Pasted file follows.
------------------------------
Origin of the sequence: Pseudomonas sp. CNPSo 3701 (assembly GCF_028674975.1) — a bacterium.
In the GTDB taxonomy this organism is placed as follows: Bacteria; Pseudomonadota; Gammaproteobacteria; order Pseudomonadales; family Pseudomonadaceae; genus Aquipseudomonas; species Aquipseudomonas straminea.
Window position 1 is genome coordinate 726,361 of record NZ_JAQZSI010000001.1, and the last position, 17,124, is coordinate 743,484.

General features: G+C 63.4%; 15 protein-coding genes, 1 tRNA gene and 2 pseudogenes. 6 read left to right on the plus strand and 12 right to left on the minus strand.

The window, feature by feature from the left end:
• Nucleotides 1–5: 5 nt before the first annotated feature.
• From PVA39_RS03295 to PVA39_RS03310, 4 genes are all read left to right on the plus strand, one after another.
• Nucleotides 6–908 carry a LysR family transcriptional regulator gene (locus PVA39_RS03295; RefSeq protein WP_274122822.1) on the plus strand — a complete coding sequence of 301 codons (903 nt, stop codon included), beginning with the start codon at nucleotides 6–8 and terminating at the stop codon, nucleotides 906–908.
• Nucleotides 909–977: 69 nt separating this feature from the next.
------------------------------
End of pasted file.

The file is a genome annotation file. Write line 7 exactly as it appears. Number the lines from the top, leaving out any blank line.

• From PVA39_RS03295 to PVA39_RS03310, 4 genes are all read left to right on the plus strand, one after another.